What would Pompeii be like if Vesuvius Never Erupted?

A whole city wiped out in a matter of days.

When you think of Pompeii, you think of the massive eruption in 79 CE and subsequent mass killing of the Romans who inhabited Pompeii and Herculaneum. You may picture the eerie casts that lay around the streets of Pompeii and the faces of those who perished in the fires of Vesuvius.
But what if Vesuvius had never erupted?

What if Pompeii and Herculaneum still stood and weren’t smothered by the volcano’s historic eruption?

Would the people of Pompeii thrive?

A new study published in the Journal: Toxicology Letters explains, probably not.

We put Romans and their way of life on a pedestal. They invented the aqueduct, gave us the Colosseum and are typically remembered as trailblazers of civilisation.

However, the same aqueduct and pipes that distinguished Rome from the surrounding empires were slowly poisoning them.

Archaeologists who studied the chemicals in the pipes running through the city of Pompeii found that the material used in the walls of the piping contained particularly dangerous levels of lead, a chemical that would have induced severe daily vomiting and diarrhoea and eventual liver and kidney damage.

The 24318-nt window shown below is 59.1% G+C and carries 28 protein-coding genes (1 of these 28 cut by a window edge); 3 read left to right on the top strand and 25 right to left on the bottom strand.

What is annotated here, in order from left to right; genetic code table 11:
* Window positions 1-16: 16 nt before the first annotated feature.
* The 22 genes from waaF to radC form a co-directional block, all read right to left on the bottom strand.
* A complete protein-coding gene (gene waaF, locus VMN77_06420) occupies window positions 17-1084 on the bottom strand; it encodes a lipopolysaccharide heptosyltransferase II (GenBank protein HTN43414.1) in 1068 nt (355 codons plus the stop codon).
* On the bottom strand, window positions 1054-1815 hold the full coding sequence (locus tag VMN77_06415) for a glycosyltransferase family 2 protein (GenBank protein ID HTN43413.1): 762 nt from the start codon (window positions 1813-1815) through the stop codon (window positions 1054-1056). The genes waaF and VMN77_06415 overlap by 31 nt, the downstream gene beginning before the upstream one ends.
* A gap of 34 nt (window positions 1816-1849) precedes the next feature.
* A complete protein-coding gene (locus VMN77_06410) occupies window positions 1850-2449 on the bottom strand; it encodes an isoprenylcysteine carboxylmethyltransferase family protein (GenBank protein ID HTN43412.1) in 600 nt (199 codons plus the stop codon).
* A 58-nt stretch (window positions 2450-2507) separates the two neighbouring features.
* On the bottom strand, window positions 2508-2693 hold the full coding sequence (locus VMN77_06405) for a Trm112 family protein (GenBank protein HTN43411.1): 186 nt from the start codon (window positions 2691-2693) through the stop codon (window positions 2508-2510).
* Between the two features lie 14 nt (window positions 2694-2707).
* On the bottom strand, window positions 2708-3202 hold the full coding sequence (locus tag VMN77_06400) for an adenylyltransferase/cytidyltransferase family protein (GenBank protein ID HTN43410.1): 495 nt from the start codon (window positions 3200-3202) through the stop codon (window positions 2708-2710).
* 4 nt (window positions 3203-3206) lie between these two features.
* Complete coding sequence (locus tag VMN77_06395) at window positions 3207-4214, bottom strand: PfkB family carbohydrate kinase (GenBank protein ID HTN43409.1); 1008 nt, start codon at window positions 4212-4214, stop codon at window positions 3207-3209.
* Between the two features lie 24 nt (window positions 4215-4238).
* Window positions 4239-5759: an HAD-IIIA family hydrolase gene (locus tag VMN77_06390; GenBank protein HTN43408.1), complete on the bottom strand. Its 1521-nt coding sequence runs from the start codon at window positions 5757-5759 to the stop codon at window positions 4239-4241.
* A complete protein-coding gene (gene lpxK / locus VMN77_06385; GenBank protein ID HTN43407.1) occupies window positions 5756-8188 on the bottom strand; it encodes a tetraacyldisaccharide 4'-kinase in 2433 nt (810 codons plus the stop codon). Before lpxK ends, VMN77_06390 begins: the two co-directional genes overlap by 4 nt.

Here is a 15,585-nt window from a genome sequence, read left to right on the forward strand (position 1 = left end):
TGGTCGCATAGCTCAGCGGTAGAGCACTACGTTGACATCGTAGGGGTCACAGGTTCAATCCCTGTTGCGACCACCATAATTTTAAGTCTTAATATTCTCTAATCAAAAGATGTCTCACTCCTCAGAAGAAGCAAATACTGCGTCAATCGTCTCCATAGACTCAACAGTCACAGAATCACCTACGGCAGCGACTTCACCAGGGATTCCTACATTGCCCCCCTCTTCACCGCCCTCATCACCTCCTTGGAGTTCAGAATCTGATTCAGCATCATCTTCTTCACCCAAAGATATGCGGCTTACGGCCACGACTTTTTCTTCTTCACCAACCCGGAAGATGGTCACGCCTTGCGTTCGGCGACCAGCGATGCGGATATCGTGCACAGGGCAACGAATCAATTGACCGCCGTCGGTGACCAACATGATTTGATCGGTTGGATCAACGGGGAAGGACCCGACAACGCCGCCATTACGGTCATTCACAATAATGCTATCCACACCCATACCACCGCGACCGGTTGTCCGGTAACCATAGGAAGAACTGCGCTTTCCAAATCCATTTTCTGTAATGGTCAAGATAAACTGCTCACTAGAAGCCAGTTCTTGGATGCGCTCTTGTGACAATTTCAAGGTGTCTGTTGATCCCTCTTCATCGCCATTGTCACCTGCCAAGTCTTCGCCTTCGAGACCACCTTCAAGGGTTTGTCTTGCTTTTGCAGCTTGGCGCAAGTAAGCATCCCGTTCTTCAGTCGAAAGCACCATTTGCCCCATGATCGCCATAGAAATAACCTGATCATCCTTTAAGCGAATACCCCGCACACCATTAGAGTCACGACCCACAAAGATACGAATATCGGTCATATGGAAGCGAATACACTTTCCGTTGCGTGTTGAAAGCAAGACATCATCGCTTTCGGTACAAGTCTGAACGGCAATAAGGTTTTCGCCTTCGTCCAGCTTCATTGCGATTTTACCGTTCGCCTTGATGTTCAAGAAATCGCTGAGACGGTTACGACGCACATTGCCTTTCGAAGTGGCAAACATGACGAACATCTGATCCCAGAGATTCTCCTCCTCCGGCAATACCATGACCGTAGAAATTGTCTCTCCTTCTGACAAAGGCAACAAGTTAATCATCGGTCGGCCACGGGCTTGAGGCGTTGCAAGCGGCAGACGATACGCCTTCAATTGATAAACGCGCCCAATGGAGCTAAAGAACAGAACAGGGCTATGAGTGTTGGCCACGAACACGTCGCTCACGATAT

Pipes were a luxury for Pompeii so the poisoning from the piping would have only affected the very elite, wealthy residents of Pompeii. These same pipes, however, were also used throughout Rome.

The aqueducts were an engineering marvel for their time and kept the city relatively sanitised, but the poison within the pipes would’ve eventually taken its toll on the people of Rome and Pompeii. So much so, that some historians have even suggested that the reason the Roman Empire fell was due to the lead poisoning that infiltrated Roman society.

According to Historian and author Kaare Lund Rasmussen from the University of Southern Denmark, this claim, however, is unfounded:

"A lead pipe gets calcified rather quickly, thereby preventing the lead from getting into the drinking water."

In other words, there were only short periods when the drinking water was poisoned by lead

"– for example, when the pipes were laid or when they were repaired. Assuming, of course, that there was lime in the water, which there usually was."

Lead poisoning is a slow burn, leading to eventual damage to the brain, central nervous system and bones.  But the antimony found in the pipes of Pompeii, according to the new study, would’ve caused sudden diarrhoea, vomiting and even cardiac arrest.

The chemical antimony occurs naturally near volcanoes, so even if there was no eruption, Vesuvius still would have been killing the city of Pompeii, just not all in one go.

Header: Shutterstock

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